The TSP S fund (small caps) has performed the best over the last year. It usually does outperform during rallies, but over the long term it stays pretty close to its big brother which tracks the SP500 index, the TSP C fund. Which means it under-performs during market corrections and bear markets. So be careful.
Anyone who is a regular reader of my commentary knows I think we are (in the words of a certain candidate) in a “big, fat, ugly bubble”. He also recognized that all it would take to pop the bubble was to raise interest rates which may explain why the President is now a low interest rate guy. Meanwhile, the Fed is raising interest rates – finally.
It is pretty obvious looking at the charts, the “bubble” is the creation of central bank financial asset buying and not the economy or corporate profits. The new Fed chairman is worried about financial stability. As you know, bubbles are not very stable.
Fed Chairman Powell tells us he is raising interest rates in part to avoid financial stability issues. I think this is a tad funny since the Fed is about seven years too late in reigning in emergency monetary policy. But they had their many reasons to keep the monetary spigots open to the global financial system. One was Europe’s banking crisis in 2011.
Solved with more debt of course.
Since 2011 the European Central Bank has taken over financial market manipulation in Europe and it is not going so well. Europe’s a basket case. Investors are selling Italy and Spain’s financial assets at inflated prices while they can to buy German bonds. It is a sovereign (entire country) financial system run and the European Central Bank is enabling it.
How’s that International (I) fund doing these days. It invests primary in Europe and Japan and the financial sector makes up about a quarter of the fund. It is hard to determine where all of this is headed, but the outcome will be political and not determined by free markets. Free markets are becoming extinct in much of the world.
The Bank of Japan has been buying into their stock market for years to “save it” and the fund is still under-performing. But at least the stock market in Japan is “performing” because Japan’s government bond market is not . You could say Japan’s government bond market is very “stable” since it has many days where no one buys or sells. Why bother, the government commands the price and interest rate which is presently 0.1% on its 10-year bond.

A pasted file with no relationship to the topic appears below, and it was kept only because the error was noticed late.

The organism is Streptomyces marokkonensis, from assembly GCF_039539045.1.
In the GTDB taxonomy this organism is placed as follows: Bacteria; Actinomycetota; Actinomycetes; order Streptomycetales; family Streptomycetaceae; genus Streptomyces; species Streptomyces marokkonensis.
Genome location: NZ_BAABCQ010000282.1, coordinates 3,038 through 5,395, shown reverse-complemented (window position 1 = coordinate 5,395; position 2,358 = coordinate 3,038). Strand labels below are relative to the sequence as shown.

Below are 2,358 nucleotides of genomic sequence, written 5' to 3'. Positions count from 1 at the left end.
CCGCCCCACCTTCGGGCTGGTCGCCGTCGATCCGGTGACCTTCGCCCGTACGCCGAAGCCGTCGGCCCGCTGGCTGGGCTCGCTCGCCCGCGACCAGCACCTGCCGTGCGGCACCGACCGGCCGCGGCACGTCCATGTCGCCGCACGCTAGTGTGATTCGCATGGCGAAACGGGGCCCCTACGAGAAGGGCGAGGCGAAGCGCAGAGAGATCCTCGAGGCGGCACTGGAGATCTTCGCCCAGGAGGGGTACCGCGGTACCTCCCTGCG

Which brings us to the US stock market. I usually show Dr. Hussman’s valuation charts, but this week we will look at Doug Short’s chart of Warren Buffett’s favorite valuation model – the ratio of the Total US Stock Market to Gross National Product. Don’t look now, but we just passed the 2000 stock market bubble based on Warren Buffet’s favorite model.
That 2000 bubble top makes the current bubble top seem normal, but as a reminder nine years after the 2000 top, the SP500 was down 54%. Yes, it took two bear markets for valuations to return to pre-bubble era average valuations. In other words, the markets were doing what they had done for the last 100 years – revert to mean.
And then the central banks cranked up their money machines and started buying financial assets from the formerly free markets. So today’s stock market bubble is larger and the world is much, much deeper in debt. There is a connection.
As a reminder, you can not time a market based on market valuations. But they do tell you a lot about long-term future returns. At some point, the smart investors will decide to start taking risk off the table for the other half of the market cycle – the bear market.
We watch for those indications. I expect it to happen soon since there are a lot of needles poking at that largest bubble in history.
So how do you pop a bubble?
First you end emergency monetary policy after global US dollar debt levels hit record highs by attempting to raise interest rates above inflation as we are doing in the US. As the US raises interest rates the other global central banks start to have issues keeping a lid on their interest rate suppression policies. Some are forced to raise rates even though their economy is struggling to avoid currency issues.
To ensure this bubble pops spectacularly, you cut taxes in the US and create huge deficits which have to be financed. The massive increase in supply of US government bonds forces interest rates up (regardless of inflation or the Fed’s target). Higher interest rates start popping debt bubbles globally, that in turn pops stock market bubbles. It’s actually a slow deceptive process in the beginning since most of the early damage is overseas.
The beauty of the situation is that a global flight-to-safety causes money to flow into the US markets since we are the world’s reserve currency and so much of the world’s debt is now priced in US dollars. This prolongs the run up in the US markets which forces the Federal Reserve to keep tightening US monetary policy (with negative global effects). A nice little doom loop occurs.
And to ensure there is no coordinated political response to the unfolding situation, you start trade wars with everyone which like a nuclear war, really can’t be won. It just gets everyone in a non-cooperative mood. Maybe even hostile.
One last thing about bubbles. They tend to put in their best performance towards the end as they pull in the last holdouts. This one will be unique in that the central banks have developed a lot of “tools” that they will use much sooner than last time – like the “Target-2 balance” system seen in the chart above. Think of putting pennies in the fuse box. It keeps the electricity flowing right up until the house burns down.
It should be interesting to watch.
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